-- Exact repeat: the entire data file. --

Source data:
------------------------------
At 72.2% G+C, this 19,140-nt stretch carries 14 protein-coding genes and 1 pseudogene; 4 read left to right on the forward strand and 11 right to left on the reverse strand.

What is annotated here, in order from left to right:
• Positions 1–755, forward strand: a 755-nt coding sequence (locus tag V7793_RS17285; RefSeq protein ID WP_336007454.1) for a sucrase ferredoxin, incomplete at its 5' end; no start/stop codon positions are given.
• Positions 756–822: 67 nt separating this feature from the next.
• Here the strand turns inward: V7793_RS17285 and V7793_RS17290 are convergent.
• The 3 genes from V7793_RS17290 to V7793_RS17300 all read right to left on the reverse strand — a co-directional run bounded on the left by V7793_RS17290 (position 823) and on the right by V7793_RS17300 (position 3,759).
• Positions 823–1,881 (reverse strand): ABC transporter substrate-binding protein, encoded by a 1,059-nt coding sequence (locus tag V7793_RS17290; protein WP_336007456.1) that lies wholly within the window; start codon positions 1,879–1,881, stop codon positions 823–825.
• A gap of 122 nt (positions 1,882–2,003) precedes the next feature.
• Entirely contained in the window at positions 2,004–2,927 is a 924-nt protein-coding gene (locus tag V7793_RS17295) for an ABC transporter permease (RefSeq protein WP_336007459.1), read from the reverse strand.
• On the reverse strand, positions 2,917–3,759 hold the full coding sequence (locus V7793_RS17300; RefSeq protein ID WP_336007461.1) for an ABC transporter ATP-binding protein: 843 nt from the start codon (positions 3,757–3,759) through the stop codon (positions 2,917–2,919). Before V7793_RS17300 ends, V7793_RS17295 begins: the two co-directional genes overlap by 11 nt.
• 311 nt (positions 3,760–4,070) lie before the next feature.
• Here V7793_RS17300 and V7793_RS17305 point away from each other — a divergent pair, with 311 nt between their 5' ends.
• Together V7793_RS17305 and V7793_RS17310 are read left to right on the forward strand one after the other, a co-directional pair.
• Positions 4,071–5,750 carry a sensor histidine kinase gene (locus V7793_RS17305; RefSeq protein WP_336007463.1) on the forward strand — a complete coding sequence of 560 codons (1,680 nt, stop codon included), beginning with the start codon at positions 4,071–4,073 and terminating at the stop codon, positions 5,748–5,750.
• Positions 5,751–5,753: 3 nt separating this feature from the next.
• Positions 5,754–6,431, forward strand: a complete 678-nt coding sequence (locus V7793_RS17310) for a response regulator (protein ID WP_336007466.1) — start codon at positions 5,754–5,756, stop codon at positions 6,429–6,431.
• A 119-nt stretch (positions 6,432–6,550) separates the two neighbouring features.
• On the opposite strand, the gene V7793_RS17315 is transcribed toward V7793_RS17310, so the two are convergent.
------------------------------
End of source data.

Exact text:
At 72.2% G+C, this 19,140-nt stretch carries 14 protein-coding genes and 1 pseudogene; 4 read left to right on the forward strand and 11 right to left on the reverse strand.

What is annotated here, in order from left to right:
• Positions 1–755, forward strand: a 755-nt coding sequence (locus tag V7793_RS17285; RefSeq protein ID WP_336007454.1) for a sucrase ferredoxin, incomplete at its 5' end; no start/stop codon positions are given.
• Positions 756–822: 67 nt separating this feature from the next.
• Here the strand turns inward: V7793_RS17285 and V7793_RS17290 are convergent.
• The 3 genes from V7793_RS17290 to V7793_RS17300 all read right to left on the reverse strand — a co-directional run bounded on the left by V7793_RS17290 (position 823) and on the right by V7793_RS17300 (position 3,759).
• Positions 823–1,881 (reverse strand): ABC transporter substrate-binding protein, encoded by a 1,059-nt coding sequence (locus tag V7793_RS17290; protein WP_336007456.1) that lies wholly within the window; start codon positions 1,879–1,881, stop codon positions 823–825.
• A gap of 122 nt (positions 1,882–2,003) precedes the next feature.
• Entirely contained in the window at positions 2,004–2,927 is a 924-nt protein-coding gene (locus tag V7793_RS17295) for an ABC transporter permease (RefSeq protein WP_336007459.1), read from the reverse strand.
• On the reverse strand, positions 2,917–3,759 hold the full coding sequence (locus V7793_RS17300; RefSeq protein ID WP_336007461.1) for an ABC transporter ATP-binding protein: 843 nt from the start codon (positions 3,757–3,759) through the stop codon (positions 2,917–2,919). Before V7793_RS17300 ends, V7793_RS17295 begins: the two co-directional genes overlap by 11 nt.
• 311 nt (positions 3,760–4,070) lie before the next feature.
• Here V7793_RS17300 and V7793_RS17305 point away from each other — a divergent pair, with 311 nt between their 5' ends.
• Together V7793_RS17305 and V7793_RS17310 are read left to right on the forward strand one after the other, a co-directional pair.
• Positions 4,071–5,750 carry a sensor histidine kinase gene (locus V7793_RS17305; RefSeq protein WP_336007463.1) on the forward strand — a complete coding sequence of 560 codons (1,680 nt, stop codon included), beginning with the start codon at positions 4,071–4,073 and terminating at the stop codon, positions 5,748–5,750.
• Positions 5,751–5,753: 3 nt separating this feature from the next.
• Positions 5,754–6,431, forward strand: a complete 678-nt coding sequence (locus V7793_RS17310) for a response regulator (protein ID WP_336007466.1) — start codon at positions 5,754–5,756, stop codon at positions 6,429–6,431.
• A 119-nt stretch (positions 6,432–6,550) separates the two neighbouring features.
• On the opposite strand, the gene V7793_RS17315 is transcribed toward V7793_RS17310, so the two are convergent.